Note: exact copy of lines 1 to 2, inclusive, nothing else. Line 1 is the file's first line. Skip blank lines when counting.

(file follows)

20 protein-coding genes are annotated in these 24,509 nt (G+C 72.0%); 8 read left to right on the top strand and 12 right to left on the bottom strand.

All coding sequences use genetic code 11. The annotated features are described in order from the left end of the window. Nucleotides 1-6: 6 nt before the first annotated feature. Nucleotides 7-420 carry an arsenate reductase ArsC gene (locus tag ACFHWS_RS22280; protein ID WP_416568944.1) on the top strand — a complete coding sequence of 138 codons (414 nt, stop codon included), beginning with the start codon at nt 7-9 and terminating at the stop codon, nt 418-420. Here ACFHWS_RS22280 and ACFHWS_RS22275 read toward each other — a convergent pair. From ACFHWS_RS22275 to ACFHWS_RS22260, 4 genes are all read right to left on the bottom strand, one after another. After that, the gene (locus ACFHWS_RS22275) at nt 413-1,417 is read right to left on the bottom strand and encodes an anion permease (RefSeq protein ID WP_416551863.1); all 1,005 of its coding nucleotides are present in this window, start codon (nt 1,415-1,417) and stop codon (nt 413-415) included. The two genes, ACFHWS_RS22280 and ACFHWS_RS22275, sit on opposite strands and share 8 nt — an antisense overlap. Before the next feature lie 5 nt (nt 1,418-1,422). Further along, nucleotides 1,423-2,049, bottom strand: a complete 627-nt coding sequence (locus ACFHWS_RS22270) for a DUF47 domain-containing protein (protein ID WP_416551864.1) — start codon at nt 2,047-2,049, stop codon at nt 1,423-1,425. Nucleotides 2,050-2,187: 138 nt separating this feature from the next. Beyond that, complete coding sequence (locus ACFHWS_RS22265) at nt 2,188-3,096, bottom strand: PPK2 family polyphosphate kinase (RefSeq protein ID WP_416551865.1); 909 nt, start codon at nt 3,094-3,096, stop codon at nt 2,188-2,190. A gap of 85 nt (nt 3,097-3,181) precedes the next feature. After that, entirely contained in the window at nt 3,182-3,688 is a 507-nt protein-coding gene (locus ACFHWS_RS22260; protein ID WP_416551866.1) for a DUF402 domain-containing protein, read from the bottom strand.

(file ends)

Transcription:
20 protein-coding genes are annotated in these 24,509 nt (G+C 72.0%); 8 read left to right on the top strand and 12 right to left on the bottom strand.

All coding sequences use genetic code 11. The annotated features are described in order from the left end of the window. Nucleotides 1-6: 6 nt before the first annotated feature. Nucleotides 7-420 carry an arsenate reductase ArsC gene (locus tag ACFHWS_RS22280; protein ID WP_416568944.1) on the top strand — a complete coding sequence of 138 codons (414 nt, stop codon included), beginning with the start codon at nt 7-9 and terminating at the stop codon, nt 418-420. Here ACFHWS_RS22280 and ACFHWS_RS22275 read toward each other — a convergent pair. From ACFHWS_RS22275 to ACFHWS_RS22260, 4 genes are all read right to left on the bottom strand, one after another. After that, the gene (locus ACFHWS_RS22275) at nt 413-1,417 is read right to left on the bottom strand and encodes an anion permease (RefSeq protein ID WP_416551863.1); all 1,005 of its coding nucleotides are present in this window, start codon (nt 1,415-1,417) and stop codon (nt 413-415) included. The two genes, ACFHWS_RS22280 and ACFHWS_RS22275, sit on opposite strands and share 8 nt — an antisense overlap. Before the next feature lie 5 nt (nt 1,418-1,422). Further along, nucleotides 1,423-2,049, bottom strand: a complete 627-nt coding sequence (locus ACFHWS_RS22270) for a DUF47 domain-containing protein (protein ID WP_416551864.1) — start codon at nt 2,047-2,049, stop codon at nt 1,423-1,425. Nucleotides 2,050-2,187: 138 nt separating this feature from the next. Beyond that, complete coding sequence (locus ACFHWS_RS22265) at nt 2,188-3,096, bottom strand: PPK2 family polyphosphate kinase (RefSeq protein ID WP_416551865.1); 909 nt, start codon at nt 3,094-3,096, stop codon at nt 2,188-2,190. A gap of 85 nt (nt 3,097-3,181) precedes the next feature. After that, entirely contained in the window at nt 3,182-3,688 is a 507-nt protein-coding gene (locus ACFHWS_RS22260; protein ID WP_416551866.1) for a DUF402 domain-containing protein, read from the bottom strand.